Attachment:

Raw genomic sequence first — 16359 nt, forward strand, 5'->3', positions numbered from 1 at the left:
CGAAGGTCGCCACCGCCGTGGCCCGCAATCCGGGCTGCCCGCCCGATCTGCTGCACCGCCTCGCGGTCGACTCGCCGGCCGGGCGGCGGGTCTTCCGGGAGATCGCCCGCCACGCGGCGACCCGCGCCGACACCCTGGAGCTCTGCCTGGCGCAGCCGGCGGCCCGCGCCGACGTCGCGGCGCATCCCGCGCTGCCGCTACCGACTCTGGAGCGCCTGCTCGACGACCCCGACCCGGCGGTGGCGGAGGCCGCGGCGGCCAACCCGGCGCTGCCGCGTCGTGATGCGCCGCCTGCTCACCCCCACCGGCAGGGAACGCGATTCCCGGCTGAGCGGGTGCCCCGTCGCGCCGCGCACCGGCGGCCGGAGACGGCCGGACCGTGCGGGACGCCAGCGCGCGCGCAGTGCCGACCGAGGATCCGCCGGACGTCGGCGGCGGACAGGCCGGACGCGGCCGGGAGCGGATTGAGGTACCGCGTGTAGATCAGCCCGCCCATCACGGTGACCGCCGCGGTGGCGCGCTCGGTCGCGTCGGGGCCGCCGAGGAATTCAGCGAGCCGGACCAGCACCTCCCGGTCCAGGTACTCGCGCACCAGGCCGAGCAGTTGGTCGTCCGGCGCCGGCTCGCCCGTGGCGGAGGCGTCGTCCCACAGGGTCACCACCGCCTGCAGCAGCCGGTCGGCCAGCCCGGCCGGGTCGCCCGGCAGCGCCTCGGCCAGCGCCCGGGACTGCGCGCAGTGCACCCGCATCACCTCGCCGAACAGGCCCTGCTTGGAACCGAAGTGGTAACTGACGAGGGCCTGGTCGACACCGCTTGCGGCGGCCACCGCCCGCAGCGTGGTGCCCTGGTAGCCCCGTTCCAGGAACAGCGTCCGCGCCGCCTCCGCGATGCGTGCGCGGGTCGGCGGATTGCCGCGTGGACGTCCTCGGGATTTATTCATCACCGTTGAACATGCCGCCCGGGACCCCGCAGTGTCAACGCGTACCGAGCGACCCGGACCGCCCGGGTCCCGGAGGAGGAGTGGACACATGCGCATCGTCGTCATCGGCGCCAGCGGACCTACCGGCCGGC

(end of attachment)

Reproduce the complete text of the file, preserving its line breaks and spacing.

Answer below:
Raw genomic sequence first — 16359 nt, forward strand, 5'->3', positions numbered from 1 at the left:
CGAAGGTCGCCACCGCCGTGGCCCGCAATCCGGGCTGCCCGCCCGATCTGCTGCACCGCCTCGCGGTCGACTCGCCGGCCGGGCGGCGGGTCTTCCGGGAGATCGCCCGCCACGCGGCGACCCGCGCCGACACCCTGGAGCTCTGCCTGGCGCAGCCGGCGGCCCGCGCCGACGTCGCGGCGCATCCCGCGCTGCCGCTACCGACTCTGGAGCGCCTGCTCGACGACCCCGACCCGGCGGTGGCGGAGGCCGCGGCGGCCAACCCGGCGCTGCCGCGTCGTGATGCGCCGCCTGCTCACCCCCACCGGCAGGGAACGCGATTCCCGGCTGAGCGGGTGCCCCGTCGCGCCGCGCACCGGCGGCCGGAGACGGCCGGACCGTGCGGGACGCCAGCGCGCGCGCAGTGCCGACCGAGGATCCGCCGGACGTCGGCGGCGGACAGGCCGGACGCGGCCGGGAGCGGATTGAGGTACCGCGTGTAGATCAGCCCGCCCATCACGGTGACCGCCGCGGTGGCGCGCTCGGTCGCGTCGGGGCCGCCGAGGAATTCAGCGAGCCGGACCAGCACCTCCCGGTCCAGGTACTCGCGCACCAGGCCGAGCAGTTGGTCGTCCGGCGCCGGCTCGCCCGTGGCGGAGGCGTCGTCCCACAGGGTCACCACCGCCTGCAGCAGCCGGTCGGCCAGCCCGGCCGGGTCGCCCGGCAGCGCCTCGGCCAGCGCCCGGGACTGCGCGCAGTGCACCCGCATCACCTCGCCGAACAGGCCCTGCTTGGAACCGAAGTGGTAACTGACGAGGGCCTGGTCGACACCGCTTGCGGCGGCCACCGCCCGCAGCGTGGTGCCCTGGTAGCCCCGTTCCAGGAACAGCGTCCGCGCCGCCTCCGCGATGCGTGCGCGGGTCGGCGGATTGCCGCGTGGACGTCCTCGGGATTTATTCATCACCGTTGAACATGCCGCCCGGGACCCCGCAGTGTCAACGCGTACCGAGCGACCCGGACCGCCCGGGTCCCGGAGGAGGAGTGGACACATGCGCATCGTCGTCATCGGCGCCAGCGGACCTACCGGCCGGC